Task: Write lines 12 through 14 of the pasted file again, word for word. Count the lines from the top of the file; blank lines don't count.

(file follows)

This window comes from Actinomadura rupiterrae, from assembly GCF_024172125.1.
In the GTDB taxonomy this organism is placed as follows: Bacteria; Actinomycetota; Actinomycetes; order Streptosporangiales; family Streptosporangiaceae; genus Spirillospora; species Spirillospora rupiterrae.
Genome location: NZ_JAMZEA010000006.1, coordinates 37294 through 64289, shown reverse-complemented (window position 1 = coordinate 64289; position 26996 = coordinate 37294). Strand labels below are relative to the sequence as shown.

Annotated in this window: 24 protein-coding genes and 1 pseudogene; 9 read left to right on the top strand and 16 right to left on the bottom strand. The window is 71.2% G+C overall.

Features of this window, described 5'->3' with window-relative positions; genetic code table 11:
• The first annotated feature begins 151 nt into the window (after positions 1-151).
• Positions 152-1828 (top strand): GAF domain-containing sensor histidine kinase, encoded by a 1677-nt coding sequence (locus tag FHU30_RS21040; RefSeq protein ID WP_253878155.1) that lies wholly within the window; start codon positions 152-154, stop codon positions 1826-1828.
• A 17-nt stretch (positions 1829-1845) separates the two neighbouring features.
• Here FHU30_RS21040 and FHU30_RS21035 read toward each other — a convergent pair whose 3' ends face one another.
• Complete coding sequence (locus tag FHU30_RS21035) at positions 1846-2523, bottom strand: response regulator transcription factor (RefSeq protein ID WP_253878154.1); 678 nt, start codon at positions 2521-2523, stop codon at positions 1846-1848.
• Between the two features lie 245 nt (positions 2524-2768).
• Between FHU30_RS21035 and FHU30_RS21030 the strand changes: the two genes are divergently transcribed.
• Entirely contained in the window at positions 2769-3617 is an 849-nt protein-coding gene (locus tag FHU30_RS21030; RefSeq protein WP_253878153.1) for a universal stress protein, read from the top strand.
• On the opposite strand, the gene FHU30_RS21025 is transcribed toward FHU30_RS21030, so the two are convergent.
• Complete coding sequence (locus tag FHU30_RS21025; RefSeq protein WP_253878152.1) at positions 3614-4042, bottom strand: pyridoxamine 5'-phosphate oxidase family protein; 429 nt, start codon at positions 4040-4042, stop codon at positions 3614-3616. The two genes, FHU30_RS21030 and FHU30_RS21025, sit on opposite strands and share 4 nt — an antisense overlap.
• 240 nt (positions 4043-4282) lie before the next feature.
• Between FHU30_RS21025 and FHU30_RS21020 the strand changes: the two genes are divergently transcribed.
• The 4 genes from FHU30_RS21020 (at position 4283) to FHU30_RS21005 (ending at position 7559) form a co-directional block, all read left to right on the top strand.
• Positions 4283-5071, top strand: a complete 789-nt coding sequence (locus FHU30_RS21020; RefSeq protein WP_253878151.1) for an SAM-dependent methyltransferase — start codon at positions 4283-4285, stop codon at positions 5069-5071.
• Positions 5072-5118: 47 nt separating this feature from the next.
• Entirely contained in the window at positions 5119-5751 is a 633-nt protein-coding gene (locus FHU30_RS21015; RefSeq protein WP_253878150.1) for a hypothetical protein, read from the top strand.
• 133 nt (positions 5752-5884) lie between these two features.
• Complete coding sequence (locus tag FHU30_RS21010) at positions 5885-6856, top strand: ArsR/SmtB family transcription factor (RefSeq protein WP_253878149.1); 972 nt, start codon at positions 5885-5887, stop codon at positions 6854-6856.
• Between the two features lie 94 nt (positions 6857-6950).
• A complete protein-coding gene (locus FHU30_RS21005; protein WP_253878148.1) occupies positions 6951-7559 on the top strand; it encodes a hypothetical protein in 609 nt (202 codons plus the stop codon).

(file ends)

• Between FHU30_RS21035 and FHU30_RS21030 the strand changes: the two genes are divergently transcribed.
• Entirely contained in the window at positions 2769-3617 is an 849-nt protein-coding gene (locus tag FHU30_RS21030; RefSeq protein WP_253878153.1) for a universal stress protein, read from the top strand.
• On the opposite strand, the gene FHU30_RS21025 is transcribed toward FHU30_RS21030, so the two are convergent.